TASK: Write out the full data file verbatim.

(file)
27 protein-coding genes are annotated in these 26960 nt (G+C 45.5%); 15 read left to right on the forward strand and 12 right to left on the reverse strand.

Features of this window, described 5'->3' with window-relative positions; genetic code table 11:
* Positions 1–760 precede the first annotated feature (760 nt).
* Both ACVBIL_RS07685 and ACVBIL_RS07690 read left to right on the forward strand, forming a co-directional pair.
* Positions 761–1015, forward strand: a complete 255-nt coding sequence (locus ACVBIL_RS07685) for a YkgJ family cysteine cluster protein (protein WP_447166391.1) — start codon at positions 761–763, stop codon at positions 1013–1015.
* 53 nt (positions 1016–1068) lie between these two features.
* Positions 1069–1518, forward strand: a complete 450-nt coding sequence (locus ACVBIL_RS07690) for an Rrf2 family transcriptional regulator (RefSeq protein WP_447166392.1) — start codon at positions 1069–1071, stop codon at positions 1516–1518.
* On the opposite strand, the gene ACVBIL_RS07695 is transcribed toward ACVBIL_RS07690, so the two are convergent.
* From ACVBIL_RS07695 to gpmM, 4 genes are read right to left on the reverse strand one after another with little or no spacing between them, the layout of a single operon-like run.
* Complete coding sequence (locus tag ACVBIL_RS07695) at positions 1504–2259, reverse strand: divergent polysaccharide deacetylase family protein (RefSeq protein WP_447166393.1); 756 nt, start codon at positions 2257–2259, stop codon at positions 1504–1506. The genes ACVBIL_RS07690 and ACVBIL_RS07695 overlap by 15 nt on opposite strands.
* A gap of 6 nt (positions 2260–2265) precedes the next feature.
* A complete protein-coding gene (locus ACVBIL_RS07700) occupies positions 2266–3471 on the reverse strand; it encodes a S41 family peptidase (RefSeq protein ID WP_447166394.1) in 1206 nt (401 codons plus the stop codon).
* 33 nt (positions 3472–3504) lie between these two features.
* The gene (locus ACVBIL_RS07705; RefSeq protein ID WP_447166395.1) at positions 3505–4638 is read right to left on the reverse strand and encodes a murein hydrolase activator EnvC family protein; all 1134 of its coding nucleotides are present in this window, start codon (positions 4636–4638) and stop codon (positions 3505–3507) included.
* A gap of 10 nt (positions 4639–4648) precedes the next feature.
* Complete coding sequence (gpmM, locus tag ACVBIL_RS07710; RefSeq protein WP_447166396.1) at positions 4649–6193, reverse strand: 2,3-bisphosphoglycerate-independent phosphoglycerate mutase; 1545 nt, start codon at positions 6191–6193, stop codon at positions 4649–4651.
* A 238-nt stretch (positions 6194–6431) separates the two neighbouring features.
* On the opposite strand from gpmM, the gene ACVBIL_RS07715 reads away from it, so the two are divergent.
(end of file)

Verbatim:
27 protein-coding genes are annotated in these 26960 nt (G+C 45.5%); 15 read left to right on the forward strand and 12 right to left on the reverse strand.

Features of this window, described 5'->3' with window-relative positions; genetic code table 11:
* Positions 1–760 precede the first annotated feature (760 nt).
* Both ACVBIL_RS07685 and ACVBIL_RS07690 read left to right on the forward strand, forming a co-directional pair.
* Positions 761–1015, forward strand: a complete 255-nt coding sequence (locus ACVBIL_RS07685) for a YkgJ family cysteine cluster protein (protein WP_447166391.1) — start codon at positions 761–763, stop codon at positions 1013–1015.
* 53 nt (positions 1016–1068) lie between these two features.
* Positions 1069–1518, forward strand: a complete 450-nt coding sequence (locus ACVBIL_RS07690) for an Rrf2 family transcriptional regulator (RefSeq protein WP_447166392.1) — start codon at positions 1069–1071, stop codon at positions 1516–1518.
* On the opposite strand, the gene ACVBIL_RS07695 is transcribed toward ACVBIL_RS07690, so the two are convergent.
* From ACVBIL_RS07695 to gpmM, 4 genes are read right to left on the reverse strand one after another with little or no spacing between them, the layout of a single operon-like run.
* Complete coding sequence (locus tag ACVBIL_RS07695) at positions 1504–2259, reverse strand: divergent polysaccharide deacetylase family protein (RefSeq protein WP_447166393.1); 756 nt, start codon at positions 2257–2259, stop codon at positions 1504–1506. The genes ACVBIL_RS07690 and ACVBIL_RS07695 overlap by 15 nt on opposite strands.
* A gap of 6 nt (positions 2260–2265) precedes the next feature.
* A complete protein-coding gene (locus ACVBIL_RS07700) occupies positions 2266–3471 on the reverse strand; it encodes a S41 family peptidase (RefSeq protein ID WP_447166394.1) in 1206 nt (401 codons plus the stop codon).
* 33 nt (positions 3472–3504) lie between these two features.
* The gene (locus ACVBIL_RS07705; RefSeq protein ID WP_447166395.1) at positions 3505–4638 is read right to left on the reverse strand and encodes a murein hydrolase activator EnvC family protein; all 1134 of its coding nucleotides are present in this window, start codon (positions 4636–4638) and stop codon (positions 3505–3507) included.
* A gap of 10 nt (positions 4639–4648) precedes the next feature.
* Complete coding sequence (gpmM, locus tag ACVBIL_RS07710; RefSeq protein WP_447166396.1) at positions 4649–6193, reverse strand: 2,3-bisphosphoglycerate-independent phosphoglycerate mutase; 1545 nt, start codon at positions 6191–6193, stop codon at positions 4649–4651.
* A 238-nt stretch (positions 6194–6431) separates the two neighbouring features.
* On the opposite strand from gpmM, the gene ACVBIL_RS07715 reads away from it, so the two are divergent.